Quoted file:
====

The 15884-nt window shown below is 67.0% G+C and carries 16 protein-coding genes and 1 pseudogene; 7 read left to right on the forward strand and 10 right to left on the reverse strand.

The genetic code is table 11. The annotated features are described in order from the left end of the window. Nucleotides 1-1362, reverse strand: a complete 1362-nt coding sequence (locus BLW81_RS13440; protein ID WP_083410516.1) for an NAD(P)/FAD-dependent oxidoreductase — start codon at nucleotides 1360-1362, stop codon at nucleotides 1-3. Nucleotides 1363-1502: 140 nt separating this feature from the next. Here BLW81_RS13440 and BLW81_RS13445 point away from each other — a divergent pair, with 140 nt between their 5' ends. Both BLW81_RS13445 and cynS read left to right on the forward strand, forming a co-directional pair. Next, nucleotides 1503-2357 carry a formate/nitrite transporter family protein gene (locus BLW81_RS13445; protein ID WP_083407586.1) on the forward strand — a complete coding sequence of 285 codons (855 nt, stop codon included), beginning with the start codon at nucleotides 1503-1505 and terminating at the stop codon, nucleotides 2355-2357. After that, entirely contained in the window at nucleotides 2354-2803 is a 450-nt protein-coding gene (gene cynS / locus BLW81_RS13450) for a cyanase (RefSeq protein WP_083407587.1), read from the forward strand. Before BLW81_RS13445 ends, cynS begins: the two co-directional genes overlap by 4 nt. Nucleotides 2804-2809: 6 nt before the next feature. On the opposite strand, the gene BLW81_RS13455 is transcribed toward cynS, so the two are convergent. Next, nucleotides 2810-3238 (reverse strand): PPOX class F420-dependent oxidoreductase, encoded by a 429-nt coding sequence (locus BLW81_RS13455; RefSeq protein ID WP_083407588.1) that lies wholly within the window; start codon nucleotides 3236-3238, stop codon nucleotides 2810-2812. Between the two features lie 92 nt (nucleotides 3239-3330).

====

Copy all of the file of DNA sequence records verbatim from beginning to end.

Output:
The 15884-nt window shown below is 67.0% G+C and carries 16 protein-coding genes and 1 pseudogene; 7 read left to right on the forward strand and 10 right to left on the reverse strand.

The genetic code is table 11. The annotated features are described in order from the left end of the window. Nucleotides 1-1362, reverse strand: a complete 1362-nt coding sequence (locus BLW81_RS13440; protein ID WP_083410516.1) for an NAD(P)/FAD-dependent oxidoreductase — start codon at nucleotides 1360-1362, stop codon at nucleotides 1-3. Nucleotides 1363-1502: 140 nt separating this feature from the next. Here BLW81_RS13440 and BLW81_RS13445 point away from each other — a divergent pair, with 140 nt between their 5' ends. Both BLW81_RS13445 and cynS read left to right on the forward strand, forming a co-directional pair. Next, nucleotides 1503-2357 carry a formate/nitrite transporter family protein gene (locus BLW81_RS13445; protein ID WP_083407586.1) on the forward strand — a complete coding sequence of 285 codons (855 nt, stop codon included), beginning with the start codon at nucleotides 1503-1505 and terminating at the stop codon, nucleotides 2355-2357. After that, entirely contained in the window at nucleotides 2354-2803 is a 450-nt protein-coding gene (gene cynS / locus BLW81_RS13450) for a cyanase (RefSeq protein WP_083407587.1), read from the forward strand. Before BLW81_RS13445 ends, cynS begins: the two co-directional genes overlap by 4 nt. Nucleotides 2804-2809: 6 nt before the next feature. On the opposite strand, the gene BLW81_RS13455 is transcribed toward cynS, so the two are convergent. Next, nucleotides 2810-3238 (reverse strand): PPOX class F420-dependent oxidoreductase, encoded by a 429-nt coding sequence (locus BLW81_RS13455; RefSeq protein ID WP_083407588.1) that lies wholly within the window; start codon nucleotides 3236-3238, stop codon nucleotides 2810-2812. Between the two features lie 92 nt (nucleotides 3239-3330).